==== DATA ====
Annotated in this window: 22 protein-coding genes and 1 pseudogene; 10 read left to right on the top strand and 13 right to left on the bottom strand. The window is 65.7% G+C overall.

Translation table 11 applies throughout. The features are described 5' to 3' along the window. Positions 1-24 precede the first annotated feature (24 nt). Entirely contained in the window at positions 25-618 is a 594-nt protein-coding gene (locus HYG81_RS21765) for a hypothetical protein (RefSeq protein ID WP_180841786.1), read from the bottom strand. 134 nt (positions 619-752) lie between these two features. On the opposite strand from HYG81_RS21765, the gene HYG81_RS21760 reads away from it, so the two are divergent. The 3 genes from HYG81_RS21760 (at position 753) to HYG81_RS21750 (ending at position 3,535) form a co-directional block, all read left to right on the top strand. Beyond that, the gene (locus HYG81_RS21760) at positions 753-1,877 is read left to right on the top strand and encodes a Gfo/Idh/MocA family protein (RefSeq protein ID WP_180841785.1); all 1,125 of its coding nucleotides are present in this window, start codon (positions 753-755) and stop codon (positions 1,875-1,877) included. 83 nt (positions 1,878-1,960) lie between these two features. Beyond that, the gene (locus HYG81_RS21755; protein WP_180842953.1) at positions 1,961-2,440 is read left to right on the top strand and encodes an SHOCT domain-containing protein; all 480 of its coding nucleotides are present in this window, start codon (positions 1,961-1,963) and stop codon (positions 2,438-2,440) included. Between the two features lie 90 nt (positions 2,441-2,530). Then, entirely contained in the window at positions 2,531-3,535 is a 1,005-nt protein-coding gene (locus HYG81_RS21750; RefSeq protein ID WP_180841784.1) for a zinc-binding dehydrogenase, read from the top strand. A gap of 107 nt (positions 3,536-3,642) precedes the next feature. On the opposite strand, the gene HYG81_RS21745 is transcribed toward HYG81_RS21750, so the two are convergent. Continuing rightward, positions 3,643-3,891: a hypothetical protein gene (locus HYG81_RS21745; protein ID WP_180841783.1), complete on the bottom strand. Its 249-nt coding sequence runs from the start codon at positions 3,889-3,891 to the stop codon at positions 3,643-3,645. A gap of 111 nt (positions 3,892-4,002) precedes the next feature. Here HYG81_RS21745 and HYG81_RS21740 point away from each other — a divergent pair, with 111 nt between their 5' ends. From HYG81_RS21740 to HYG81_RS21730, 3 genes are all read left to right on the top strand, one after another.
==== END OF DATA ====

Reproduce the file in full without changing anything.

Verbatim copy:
Annotated in this window: 22 protein-coding genes and 1 pseudogene; 10 read left to right on the top strand and 13 right to left on the bottom strand. The window is 65.7% G+C overall.

Translation table 11 applies throughout. The features are described 5' to 3' along the window. Positions 1-24 precede the first annotated feature (24 nt). Entirely contained in the window at positions 25-618 is a 594-nt protein-coding gene (locus HYG81_RS21765) for a hypothetical protein (RefSeq protein ID WP_180841786.1), read from the bottom strand. 134 nt (positions 619-752) lie between these two features. On the opposite strand from HYG81_RS21765, the gene HYG81_RS21760 reads away from it, so the two are divergent. The 3 genes from HYG81_RS21760 (at position 753) to HYG81_RS21750 (ending at position 3,535) form a co-directional block, all read left to right on the top strand. Beyond that, the gene (locus HYG81_RS21760) at positions 753-1,877 is read left to right on the top strand and encodes a Gfo/Idh/MocA family protein (RefSeq protein ID WP_180841785.1); all 1,125 of its coding nucleotides are present in this window, start codon (positions 753-755) and stop codon (positions 1,875-1,877) included. 83 nt (positions 1,878-1,960) lie between these two features. Beyond that, the gene (locus HYG81_RS21755; protein WP_180842953.1) at positions 1,961-2,440 is read left to right on the top strand and encodes an SHOCT domain-containing protein; all 480 of its coding nucleotides are present in this window, start codon (positions 1,961-1,963) and stop codon (positions 2,438-2,440) included. Between the two features lie 90 nt (positions 2,441-2,530). Then, entirely contained in the window at positions 2,531-3,535 is a 1,005-nt protein-coding gene (locus HYG81_RS21750; RefSeq protein ID WP_180841784.1) for a zinc-binding dehydrogenase, read from the top strand. A gap of 107 nt (positions 3,536-3,642) precedes the next feature. On the opposite strand, the gene HYG81_RS21745 is transcribed toward HYG81_RS21750, so the two are convergent. Continuing rightward, positions 3,643-3,891: a hypothetical protein gene (locus HYG81_RS21745; protein ID WP_180841783.1), complete on the bottom strand. Its 249-nt coding sequence runs from the start codon at positions 3,889-3,891 to the stop codon at positions 3,643-3,645. A gap of 111 nt (positions 3,892-4,002) precedes the next feature. Here HYG81_RS21745 and HYG81_RS21740 point away from each other — a divergent pair, with 111 nt between their 5' ends. From HYG81_RS21740 to HYG81_RS21730, 3 genes are all read left to right on the top strand, one after another.